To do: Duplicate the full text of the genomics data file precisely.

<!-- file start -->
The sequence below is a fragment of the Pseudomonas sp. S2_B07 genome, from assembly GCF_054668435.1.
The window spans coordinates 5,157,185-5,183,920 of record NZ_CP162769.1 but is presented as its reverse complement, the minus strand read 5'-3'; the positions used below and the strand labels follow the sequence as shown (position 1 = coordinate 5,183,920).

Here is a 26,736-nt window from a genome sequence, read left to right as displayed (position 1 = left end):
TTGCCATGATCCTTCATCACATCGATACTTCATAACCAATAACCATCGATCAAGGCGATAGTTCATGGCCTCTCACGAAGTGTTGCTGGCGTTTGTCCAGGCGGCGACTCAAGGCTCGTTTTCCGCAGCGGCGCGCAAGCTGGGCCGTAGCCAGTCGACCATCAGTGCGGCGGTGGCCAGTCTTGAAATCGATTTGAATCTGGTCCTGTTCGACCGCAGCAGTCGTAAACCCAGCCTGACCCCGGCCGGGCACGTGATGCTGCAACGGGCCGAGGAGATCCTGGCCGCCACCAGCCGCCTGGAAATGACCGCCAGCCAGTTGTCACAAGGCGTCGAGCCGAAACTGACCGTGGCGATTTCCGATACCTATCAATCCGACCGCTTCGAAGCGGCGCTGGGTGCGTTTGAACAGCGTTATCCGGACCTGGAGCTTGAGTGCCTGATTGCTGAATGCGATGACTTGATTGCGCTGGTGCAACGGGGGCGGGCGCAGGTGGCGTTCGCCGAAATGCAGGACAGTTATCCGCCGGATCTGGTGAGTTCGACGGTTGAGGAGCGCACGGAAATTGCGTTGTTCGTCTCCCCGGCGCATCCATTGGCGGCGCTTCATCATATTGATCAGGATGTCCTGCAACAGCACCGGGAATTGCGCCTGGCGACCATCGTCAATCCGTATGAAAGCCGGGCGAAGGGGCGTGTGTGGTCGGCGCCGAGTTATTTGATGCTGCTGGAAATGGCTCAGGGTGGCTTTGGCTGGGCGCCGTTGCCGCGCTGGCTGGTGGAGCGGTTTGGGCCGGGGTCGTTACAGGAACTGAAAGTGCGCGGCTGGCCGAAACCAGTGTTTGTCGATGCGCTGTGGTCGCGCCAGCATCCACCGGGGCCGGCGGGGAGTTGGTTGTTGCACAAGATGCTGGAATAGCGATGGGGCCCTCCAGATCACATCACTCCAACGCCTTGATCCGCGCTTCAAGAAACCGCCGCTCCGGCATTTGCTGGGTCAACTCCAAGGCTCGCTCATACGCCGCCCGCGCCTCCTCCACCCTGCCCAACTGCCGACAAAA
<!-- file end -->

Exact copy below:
The sequence below is a fragment of the Pseudomonas sp. S2_B07 genome, from assembly GCF_054668435.1.
The window spans coordinates 5,157,185-5,183,920 of record NZ_CP162769.1 but is presented as its reverse complement, the minus strand read 5'-3'; the positions used below and the strand labels follow the sequence as shown (position 1 = coordinate 5,183,920).

Here is a 26,736-nt window from a genome sequence, read left to right as displayed (position 1 = left end):
TTGCCATGATCCTTCATCACATCGATACTTCATAACCAATAACCATCGATCAAGGCGATAGTTCATGGCCTCTCACGAAGTGTTGCTGGCGTTTGTCCAGGCGGCGACTCAAGGCTCGTTTTCCGCAGCGGCGCGCAAGCTGGGCCGTAGCCAGTCGACCATCAGTGCGGCGGTGGCCAGTCTTGAAATCGATTTGAATCTGGTCCTGTTCGACCGCAGCAGTCGTAAACCCAGCCTGACCCCGGCCGGGCACGTGATGCTGCAACGGGCCGAGGAGATCCTGGCCGCCACCAGCCGCCTGGAAATGACCGCCAGCCAGTTGTCACAAGGCGTCGAGCCGAAACTGACCGTGGCGATTTCCGATACCTATCAATCCGACCGCTTCGAAGCGGCGCTGGGTGCGTTTGAACAGCGTTATCCGGACCTGGAGCTTGAGTGCCTGATTGCTGAATGCGATGACTTGATTGCGCTGGTGCAACGGGGGCGGGCGCAGGTGGCGTTCGCCGAAATGCAGGACAGTTATCCGCCGGATCTGGTGAGTTCGACGGTTGAGGAGCGCACGGAAATTGCGTTGTTCGTCTCCCCGGCGCATCCATTGGCGGCGCTTCATCATATTGATCAGGATGTCCTGCAACAGCACCGGGAATTGCGCCTGGCGACCATCGTCAATCCGTATGAAAGCCGGGCGAAGGGGCGTGTGTGGTCGGCGCCGAGTTATTTGATGCTGCTGGAAATGGCTCAGGGTGGCTTTGGCTGGGCGCCGTTGCCGCGCTGGCTGGTGGAGCGGTTTGGGCCGGGGTCGTTACAGGAACTGAAAGTGCGCGGCTGGCCGAAACCAGTGTTTGTCGATGCGCTGTGGTCGCGCCAGCATCCACCGGGGCCGGCGGGGAGTTGGTTGTTGCACAAGATGCTGGAATAGCGATGGGGCCCTCCAGATCACATCACTCCAACGCCTTGATCCGCGCTTCAAGAAACCGCCGCTCCGGCATTTGCTGGGTCAACTCCAAGGCTCGCTCATACGCCGCCCGCGCCTCCTCCACCCTGCCCAACTGCCGACAAAA